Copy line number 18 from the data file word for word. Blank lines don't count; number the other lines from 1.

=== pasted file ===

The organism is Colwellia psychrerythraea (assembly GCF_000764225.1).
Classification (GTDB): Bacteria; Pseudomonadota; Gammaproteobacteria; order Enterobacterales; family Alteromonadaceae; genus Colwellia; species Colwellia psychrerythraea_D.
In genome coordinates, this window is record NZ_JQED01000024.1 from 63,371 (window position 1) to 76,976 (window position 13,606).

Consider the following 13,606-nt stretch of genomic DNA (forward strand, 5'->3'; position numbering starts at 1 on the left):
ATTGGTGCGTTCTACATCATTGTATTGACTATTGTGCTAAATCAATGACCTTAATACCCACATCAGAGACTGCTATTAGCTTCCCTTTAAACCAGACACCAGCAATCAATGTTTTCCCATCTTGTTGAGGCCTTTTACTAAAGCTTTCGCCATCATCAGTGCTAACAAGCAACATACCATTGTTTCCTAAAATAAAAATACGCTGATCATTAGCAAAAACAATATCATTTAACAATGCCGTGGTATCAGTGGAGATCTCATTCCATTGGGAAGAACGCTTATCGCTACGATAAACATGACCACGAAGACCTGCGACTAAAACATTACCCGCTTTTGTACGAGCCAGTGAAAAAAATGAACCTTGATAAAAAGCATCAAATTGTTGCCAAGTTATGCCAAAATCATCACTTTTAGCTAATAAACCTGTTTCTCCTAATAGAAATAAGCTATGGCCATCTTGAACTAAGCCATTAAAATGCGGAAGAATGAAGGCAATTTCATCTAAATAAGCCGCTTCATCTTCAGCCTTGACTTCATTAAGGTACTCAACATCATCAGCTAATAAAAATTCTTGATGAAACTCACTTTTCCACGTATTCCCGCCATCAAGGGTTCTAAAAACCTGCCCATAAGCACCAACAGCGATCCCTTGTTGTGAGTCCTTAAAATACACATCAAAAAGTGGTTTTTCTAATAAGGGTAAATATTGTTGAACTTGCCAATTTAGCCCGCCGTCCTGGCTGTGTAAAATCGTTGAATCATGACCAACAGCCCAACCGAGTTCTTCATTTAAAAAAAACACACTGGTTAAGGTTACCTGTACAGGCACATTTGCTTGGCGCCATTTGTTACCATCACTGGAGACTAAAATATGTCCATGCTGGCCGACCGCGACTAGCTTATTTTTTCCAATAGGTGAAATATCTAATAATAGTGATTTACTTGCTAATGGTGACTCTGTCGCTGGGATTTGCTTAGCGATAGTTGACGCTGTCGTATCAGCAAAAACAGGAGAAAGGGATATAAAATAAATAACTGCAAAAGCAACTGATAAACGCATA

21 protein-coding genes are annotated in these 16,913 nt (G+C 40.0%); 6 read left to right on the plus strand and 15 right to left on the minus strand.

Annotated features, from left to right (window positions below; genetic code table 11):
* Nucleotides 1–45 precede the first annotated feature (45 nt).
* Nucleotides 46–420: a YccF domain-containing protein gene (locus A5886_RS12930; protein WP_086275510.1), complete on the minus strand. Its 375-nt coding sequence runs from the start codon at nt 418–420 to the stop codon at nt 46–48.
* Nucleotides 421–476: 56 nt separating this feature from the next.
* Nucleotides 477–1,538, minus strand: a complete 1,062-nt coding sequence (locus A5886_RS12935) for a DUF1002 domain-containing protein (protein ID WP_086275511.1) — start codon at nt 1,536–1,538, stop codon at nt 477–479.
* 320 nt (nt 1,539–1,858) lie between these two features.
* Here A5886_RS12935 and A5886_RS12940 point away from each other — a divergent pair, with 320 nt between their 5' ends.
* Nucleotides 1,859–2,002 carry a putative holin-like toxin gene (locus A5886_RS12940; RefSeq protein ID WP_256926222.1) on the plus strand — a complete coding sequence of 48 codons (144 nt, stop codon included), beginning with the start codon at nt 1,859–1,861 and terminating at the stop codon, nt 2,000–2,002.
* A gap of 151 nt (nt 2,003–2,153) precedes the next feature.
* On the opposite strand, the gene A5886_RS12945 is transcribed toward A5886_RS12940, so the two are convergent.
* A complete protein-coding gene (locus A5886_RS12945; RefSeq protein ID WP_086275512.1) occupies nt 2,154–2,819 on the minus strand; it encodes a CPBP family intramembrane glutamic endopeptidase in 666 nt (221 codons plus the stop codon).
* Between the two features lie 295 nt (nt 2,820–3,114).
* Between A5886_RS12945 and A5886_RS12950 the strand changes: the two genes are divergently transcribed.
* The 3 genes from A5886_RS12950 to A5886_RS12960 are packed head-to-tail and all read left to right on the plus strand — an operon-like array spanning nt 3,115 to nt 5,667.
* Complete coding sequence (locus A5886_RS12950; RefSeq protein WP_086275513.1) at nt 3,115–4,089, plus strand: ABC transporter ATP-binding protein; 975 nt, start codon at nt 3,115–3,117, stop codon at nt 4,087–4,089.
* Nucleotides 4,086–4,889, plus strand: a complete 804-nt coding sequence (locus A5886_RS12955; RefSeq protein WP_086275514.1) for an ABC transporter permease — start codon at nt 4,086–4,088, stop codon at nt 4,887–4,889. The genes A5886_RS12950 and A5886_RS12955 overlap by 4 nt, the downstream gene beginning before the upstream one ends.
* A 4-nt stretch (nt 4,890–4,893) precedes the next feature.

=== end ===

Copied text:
* Between the two features lie 295 nt (nt 2,820–3,114).